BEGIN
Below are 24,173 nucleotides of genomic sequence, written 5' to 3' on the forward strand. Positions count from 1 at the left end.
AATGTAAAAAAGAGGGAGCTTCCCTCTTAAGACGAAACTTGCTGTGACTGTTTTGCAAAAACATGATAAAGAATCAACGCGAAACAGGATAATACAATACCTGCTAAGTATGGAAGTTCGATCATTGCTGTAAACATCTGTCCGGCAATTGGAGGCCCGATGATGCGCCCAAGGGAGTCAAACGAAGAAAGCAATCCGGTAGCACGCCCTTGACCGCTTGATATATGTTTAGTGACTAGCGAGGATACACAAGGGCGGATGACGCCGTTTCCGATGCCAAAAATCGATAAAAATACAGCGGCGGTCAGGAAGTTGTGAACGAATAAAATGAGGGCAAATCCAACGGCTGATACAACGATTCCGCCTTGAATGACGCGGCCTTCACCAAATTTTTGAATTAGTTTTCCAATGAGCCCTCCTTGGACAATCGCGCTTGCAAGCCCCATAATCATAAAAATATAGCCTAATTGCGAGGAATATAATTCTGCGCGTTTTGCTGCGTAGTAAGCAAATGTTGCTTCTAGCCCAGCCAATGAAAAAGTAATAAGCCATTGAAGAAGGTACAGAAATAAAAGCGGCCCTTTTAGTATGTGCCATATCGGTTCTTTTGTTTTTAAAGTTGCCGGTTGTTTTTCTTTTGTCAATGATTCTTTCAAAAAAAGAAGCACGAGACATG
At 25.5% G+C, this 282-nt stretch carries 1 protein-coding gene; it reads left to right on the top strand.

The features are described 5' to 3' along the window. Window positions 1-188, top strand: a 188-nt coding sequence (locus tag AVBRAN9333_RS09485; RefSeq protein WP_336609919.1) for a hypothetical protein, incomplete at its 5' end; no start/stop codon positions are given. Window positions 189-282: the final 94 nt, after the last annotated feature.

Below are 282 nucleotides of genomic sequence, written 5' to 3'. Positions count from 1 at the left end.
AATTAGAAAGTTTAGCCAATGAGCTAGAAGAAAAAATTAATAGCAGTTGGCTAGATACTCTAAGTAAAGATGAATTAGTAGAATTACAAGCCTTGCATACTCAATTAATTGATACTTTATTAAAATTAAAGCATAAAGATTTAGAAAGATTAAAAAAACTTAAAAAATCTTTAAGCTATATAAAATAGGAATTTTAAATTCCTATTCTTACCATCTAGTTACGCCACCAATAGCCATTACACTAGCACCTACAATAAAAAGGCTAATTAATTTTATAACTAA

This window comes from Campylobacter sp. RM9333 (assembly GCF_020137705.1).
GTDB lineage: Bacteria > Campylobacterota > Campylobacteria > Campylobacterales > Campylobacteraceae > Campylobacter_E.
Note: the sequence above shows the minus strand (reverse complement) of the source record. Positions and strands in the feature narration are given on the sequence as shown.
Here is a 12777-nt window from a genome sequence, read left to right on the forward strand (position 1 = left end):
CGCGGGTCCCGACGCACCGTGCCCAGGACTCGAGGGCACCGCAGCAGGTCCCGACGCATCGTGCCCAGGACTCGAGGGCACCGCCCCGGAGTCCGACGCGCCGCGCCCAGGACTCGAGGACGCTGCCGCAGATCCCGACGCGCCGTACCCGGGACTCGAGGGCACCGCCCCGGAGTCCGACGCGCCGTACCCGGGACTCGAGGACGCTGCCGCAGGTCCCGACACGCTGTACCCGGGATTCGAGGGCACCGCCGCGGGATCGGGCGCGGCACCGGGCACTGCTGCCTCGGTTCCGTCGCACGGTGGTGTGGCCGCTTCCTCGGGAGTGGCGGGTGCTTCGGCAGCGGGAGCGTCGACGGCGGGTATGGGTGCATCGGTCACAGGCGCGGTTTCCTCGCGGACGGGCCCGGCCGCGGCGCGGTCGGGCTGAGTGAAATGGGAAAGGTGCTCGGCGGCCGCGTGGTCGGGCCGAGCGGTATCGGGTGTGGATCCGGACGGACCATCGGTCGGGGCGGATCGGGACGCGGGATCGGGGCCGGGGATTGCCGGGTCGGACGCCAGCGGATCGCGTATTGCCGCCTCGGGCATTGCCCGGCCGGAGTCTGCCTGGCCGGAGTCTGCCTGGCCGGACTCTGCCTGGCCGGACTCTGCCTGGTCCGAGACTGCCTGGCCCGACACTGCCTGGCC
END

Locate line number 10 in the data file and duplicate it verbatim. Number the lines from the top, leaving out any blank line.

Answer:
Here is a 12777-nt window from a genome sequence, read left to right on the forward strand (position 1 = left end):